Jupiter Island Latest News From The Mar 12, 2023 Edition


Unfortunately, I was unable to cover the last meeting.




Jupiter Island Latest News From The Feb 26, 2023 Edition


The next meeting will be March 7, 2023




Jupiter Island Latest News From The Feb 12, 2023 Edition




When I watch the Ocean Breeze or Stuart commission meetings, I sometimes think how underexposed the commissioners are to the entire world. The same thing happens when I look at Jupiter Island.


Obviously in the first two examples, the elected officials are from working class communities and just have not had the opportunities that the more rarefied Jupiter Island folks have had. If you live in Stuart or Ocean Breeze, you probably didn’t attend Choate, Exeter, or any other of the elite boarding schools. JD Parker, Stuart Middle, and Martin County were where you matriculated.


Jupiter Island residents are just as myopic wrapped in their cocoons. While the elected officials from Stuart or Ocean Breeze mingle with their peers and take part in organizations like the MPO, Florida League of Cities, and even the Airport Noise Advisory Committee, the commissioners on Jupiter Island never are seen at any of these organizations.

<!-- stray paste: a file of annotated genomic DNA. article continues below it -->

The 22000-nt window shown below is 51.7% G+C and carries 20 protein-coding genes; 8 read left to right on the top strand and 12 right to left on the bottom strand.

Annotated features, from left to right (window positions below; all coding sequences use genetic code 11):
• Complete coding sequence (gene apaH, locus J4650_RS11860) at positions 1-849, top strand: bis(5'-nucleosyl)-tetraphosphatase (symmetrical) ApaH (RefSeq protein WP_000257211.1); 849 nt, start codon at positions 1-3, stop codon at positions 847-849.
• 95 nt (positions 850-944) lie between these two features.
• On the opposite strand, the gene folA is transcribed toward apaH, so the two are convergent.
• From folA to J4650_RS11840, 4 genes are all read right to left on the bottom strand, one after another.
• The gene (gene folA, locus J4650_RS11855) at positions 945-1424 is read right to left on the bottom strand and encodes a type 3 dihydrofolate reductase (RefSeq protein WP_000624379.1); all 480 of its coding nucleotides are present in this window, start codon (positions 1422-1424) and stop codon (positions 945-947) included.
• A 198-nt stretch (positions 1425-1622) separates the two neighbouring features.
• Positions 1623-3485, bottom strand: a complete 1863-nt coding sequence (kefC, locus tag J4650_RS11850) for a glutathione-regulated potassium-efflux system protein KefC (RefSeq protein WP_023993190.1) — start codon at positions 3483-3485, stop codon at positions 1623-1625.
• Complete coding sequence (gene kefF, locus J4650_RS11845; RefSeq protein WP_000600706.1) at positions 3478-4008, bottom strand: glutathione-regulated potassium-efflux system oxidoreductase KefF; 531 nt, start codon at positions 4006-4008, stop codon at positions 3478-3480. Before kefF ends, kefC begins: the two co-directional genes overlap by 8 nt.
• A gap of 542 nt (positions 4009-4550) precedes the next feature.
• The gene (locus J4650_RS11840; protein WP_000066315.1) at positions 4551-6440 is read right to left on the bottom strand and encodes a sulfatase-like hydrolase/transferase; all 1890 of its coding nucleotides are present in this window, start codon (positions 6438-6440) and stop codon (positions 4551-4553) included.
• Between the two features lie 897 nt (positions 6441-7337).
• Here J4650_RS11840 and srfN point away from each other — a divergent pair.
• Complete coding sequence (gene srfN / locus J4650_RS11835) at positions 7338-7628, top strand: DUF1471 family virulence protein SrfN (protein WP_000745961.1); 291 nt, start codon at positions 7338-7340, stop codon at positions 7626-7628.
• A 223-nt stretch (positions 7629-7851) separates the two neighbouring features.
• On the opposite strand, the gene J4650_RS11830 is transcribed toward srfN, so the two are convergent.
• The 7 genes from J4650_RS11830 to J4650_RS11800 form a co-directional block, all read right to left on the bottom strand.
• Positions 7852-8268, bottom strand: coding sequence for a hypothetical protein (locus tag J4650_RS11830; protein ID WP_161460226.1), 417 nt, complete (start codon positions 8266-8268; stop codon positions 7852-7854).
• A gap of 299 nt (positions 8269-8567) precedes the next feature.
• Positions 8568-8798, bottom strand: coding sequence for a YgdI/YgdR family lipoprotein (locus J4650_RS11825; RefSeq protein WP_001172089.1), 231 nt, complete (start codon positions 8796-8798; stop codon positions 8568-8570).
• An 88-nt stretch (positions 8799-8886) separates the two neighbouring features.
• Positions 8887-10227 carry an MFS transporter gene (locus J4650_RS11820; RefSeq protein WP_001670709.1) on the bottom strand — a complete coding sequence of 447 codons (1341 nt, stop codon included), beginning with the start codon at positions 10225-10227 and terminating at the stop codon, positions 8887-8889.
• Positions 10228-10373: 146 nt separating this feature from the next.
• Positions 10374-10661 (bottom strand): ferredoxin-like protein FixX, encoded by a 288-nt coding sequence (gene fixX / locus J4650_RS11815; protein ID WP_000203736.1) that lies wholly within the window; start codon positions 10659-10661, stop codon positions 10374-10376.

They are oblivious to what other municipalities are doing and have done. This is why when things like adding a property rights element to the comprehensive plan is required, they appear to mimic a “deer in the headlight.” Under Florida law passed last year, Tallahassee has mandated that a property rights element should be in every comprehensive plan.


There are four mandated provisions. They all really say the same thing which is to recognize the rights of a property owner. Those rights are already enshrined in the U.S. Constitution, Florida Constitution, federal and state law, court decisions, and even the town’s own ordinances. In other words, what is the big deal?


To help municipalities, the Florida League of Cities came up with a draft element to incorporate. The Florida Association of Counties has a similar one for county plans. It mimics the state statute. There is no choice and must be added to each comp plan and approved by the state by 2025.


Former county and town commissioner, Anne Scott, loves to throw up roadblocks to the simplest of items. It was telling when she asked how could they be sure that the Florida League of Cities represents Jupiter Island’s interests? In all the hundreds of meetings and events I have attended during my decade-long involvement with FLC, I remember seeing only one commissioner from Jupiter Island…Whit Pidot.